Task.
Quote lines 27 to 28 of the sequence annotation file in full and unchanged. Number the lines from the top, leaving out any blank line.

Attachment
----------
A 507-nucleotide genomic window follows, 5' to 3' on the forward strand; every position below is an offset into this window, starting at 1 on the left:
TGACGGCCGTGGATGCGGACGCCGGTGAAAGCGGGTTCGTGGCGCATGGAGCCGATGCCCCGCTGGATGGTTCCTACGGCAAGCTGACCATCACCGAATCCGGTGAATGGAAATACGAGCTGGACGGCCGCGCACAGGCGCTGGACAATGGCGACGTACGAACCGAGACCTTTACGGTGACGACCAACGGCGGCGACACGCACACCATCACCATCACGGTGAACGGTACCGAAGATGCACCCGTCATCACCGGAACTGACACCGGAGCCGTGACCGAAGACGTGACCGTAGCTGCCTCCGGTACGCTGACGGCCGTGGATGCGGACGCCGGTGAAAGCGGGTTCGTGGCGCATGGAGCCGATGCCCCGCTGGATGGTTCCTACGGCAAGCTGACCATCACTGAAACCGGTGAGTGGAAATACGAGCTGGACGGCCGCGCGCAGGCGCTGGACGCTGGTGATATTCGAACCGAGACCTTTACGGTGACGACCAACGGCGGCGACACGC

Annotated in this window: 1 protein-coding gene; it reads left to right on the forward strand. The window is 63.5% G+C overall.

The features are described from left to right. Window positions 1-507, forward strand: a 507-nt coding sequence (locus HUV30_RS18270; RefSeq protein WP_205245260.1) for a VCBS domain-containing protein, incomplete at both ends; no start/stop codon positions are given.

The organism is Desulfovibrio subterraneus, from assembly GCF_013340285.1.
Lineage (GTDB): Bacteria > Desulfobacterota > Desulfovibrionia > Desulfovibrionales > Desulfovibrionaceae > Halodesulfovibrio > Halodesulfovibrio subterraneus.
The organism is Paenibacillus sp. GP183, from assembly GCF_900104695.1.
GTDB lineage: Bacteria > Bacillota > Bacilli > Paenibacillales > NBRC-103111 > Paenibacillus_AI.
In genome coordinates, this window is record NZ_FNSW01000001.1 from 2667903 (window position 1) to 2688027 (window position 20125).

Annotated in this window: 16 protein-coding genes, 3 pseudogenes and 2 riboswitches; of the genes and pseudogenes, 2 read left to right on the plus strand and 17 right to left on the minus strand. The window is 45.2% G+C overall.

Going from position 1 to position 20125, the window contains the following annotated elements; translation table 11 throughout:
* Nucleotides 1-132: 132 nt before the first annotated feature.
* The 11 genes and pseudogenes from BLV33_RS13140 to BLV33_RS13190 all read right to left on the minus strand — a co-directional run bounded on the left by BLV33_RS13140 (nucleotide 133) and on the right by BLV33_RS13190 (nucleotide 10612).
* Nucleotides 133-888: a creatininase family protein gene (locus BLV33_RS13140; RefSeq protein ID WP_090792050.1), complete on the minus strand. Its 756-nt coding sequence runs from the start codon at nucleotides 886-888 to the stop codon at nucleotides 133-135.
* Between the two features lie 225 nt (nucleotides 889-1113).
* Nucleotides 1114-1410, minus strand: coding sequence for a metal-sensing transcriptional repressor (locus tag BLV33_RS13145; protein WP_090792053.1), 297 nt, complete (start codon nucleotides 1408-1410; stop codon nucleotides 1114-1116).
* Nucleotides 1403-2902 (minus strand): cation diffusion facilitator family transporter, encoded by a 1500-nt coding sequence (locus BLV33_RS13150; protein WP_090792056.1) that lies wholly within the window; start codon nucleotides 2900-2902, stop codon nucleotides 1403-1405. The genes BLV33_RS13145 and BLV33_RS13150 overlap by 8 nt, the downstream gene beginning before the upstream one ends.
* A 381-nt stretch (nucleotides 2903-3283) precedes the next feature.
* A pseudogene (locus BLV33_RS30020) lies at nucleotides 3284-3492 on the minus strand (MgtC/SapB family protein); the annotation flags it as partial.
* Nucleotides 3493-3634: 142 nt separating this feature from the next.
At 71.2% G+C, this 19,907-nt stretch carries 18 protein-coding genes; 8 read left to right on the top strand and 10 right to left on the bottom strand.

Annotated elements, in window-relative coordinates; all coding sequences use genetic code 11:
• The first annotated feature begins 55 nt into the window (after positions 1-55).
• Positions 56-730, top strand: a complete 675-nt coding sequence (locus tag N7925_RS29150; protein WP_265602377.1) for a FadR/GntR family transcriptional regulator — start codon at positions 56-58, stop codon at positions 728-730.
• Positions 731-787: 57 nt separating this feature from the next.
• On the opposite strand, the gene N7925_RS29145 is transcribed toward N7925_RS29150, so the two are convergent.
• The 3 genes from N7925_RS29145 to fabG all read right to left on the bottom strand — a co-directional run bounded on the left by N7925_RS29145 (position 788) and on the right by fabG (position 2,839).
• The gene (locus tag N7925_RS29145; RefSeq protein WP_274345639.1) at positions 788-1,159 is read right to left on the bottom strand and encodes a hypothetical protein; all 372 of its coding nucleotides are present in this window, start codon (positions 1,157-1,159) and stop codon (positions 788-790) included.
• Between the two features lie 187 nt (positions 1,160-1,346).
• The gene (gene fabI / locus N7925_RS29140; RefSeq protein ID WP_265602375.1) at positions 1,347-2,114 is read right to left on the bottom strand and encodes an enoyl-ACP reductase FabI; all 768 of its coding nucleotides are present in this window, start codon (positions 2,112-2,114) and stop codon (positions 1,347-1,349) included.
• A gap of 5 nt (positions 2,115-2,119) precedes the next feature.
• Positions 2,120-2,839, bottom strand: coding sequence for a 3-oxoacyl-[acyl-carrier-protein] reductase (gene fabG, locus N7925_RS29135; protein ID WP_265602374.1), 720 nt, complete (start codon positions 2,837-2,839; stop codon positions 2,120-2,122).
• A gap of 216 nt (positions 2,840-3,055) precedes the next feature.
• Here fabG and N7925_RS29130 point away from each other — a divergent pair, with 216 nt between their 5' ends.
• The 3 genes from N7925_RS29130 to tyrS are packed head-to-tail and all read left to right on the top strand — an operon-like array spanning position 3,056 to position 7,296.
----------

• The 3 genes from N7925_RS29145 to fabG all read right to left on the bottom strand — a co-directional run bounded on the left by N7925_RS29145 (position 788) and on the right by fabG (position 2,839).
• The gene (locus tag N7925_RS29145; RefSeq protein WP_274345639.1) at positions 788-1,159 is read right to left on the bottom strand and encodes a hypothetical protein; all 372 of its coding nucleotides are present in this window, start codon (positions 1,157-1,159) and stop codon (positions 788-790) included.